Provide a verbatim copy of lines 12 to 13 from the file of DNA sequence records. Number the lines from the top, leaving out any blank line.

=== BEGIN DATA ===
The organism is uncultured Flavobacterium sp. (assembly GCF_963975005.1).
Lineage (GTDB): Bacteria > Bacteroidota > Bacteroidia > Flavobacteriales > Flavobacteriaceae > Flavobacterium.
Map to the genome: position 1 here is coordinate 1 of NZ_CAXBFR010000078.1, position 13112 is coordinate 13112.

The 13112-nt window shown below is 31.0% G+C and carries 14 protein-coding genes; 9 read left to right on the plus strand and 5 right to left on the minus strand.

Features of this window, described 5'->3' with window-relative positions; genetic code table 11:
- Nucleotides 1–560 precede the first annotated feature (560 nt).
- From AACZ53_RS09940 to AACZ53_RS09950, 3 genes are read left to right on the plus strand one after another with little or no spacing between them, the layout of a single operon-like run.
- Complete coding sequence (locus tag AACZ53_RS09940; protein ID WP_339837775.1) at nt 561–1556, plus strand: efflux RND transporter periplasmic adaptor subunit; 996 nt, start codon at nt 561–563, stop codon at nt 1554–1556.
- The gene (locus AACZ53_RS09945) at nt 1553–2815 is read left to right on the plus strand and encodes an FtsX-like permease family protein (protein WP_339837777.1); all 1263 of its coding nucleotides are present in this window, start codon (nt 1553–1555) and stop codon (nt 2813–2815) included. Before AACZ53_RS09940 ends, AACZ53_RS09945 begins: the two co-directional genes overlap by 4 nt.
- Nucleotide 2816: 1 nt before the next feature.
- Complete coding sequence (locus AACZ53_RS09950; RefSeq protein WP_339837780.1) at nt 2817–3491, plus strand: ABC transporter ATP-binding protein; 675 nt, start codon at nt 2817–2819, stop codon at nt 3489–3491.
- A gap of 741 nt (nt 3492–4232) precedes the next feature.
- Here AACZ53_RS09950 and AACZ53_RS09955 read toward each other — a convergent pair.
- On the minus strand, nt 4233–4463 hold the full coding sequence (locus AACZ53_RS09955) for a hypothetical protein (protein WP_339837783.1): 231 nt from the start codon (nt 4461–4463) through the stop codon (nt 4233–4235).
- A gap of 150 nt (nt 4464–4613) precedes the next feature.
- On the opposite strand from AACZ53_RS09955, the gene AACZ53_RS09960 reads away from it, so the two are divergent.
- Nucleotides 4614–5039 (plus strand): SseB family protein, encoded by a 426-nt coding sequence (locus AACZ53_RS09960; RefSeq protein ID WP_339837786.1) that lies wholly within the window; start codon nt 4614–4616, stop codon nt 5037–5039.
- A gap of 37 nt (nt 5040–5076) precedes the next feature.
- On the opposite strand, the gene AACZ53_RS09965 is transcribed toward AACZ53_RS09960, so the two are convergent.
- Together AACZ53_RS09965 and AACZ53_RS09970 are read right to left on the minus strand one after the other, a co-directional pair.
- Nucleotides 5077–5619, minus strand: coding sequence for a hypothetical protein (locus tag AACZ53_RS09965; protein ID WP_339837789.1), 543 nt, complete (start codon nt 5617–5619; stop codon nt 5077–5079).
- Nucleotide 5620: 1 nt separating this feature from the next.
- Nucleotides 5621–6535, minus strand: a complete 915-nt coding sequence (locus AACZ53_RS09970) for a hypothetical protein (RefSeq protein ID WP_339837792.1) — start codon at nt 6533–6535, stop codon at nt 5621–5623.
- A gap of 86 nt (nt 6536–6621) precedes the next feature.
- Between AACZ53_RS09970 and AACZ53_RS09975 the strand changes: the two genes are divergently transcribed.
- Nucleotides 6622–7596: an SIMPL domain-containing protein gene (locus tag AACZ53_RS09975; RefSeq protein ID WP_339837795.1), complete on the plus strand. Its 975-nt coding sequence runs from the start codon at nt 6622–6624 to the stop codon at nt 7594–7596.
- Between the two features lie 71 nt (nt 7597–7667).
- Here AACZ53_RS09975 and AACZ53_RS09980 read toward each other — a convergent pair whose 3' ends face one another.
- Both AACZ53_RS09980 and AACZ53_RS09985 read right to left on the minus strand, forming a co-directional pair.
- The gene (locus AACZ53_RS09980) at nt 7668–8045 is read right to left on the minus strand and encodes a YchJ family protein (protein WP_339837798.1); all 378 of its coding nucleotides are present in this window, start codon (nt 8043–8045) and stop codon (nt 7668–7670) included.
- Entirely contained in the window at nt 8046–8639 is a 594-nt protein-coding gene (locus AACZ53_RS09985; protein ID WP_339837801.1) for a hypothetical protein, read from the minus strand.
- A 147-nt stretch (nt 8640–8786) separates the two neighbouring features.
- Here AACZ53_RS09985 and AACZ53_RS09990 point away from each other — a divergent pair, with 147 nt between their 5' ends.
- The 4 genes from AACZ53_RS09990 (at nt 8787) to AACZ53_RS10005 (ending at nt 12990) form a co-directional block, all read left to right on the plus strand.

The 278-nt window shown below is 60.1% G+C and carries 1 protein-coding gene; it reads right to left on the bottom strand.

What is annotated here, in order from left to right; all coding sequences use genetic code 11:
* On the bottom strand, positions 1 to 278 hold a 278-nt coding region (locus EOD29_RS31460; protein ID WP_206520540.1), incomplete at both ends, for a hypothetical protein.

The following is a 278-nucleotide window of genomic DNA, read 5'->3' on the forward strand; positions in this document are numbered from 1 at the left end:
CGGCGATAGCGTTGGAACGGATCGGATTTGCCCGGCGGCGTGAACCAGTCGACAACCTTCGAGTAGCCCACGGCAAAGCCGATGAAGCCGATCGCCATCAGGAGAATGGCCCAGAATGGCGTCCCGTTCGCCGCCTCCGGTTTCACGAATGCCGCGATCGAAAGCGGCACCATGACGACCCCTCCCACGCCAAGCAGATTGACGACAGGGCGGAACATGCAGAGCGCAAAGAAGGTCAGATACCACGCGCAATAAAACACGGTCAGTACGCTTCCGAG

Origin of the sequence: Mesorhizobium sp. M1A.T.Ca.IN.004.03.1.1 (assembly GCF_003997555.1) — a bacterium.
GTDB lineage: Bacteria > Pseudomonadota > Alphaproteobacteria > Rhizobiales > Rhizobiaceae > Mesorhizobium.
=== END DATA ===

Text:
- A gap of 741 nt (nt 3492–4232) precedes the next feature.
- Here AACZ53_RS09950 and AACZ53_RS09955 read toward each other — a convergent pair.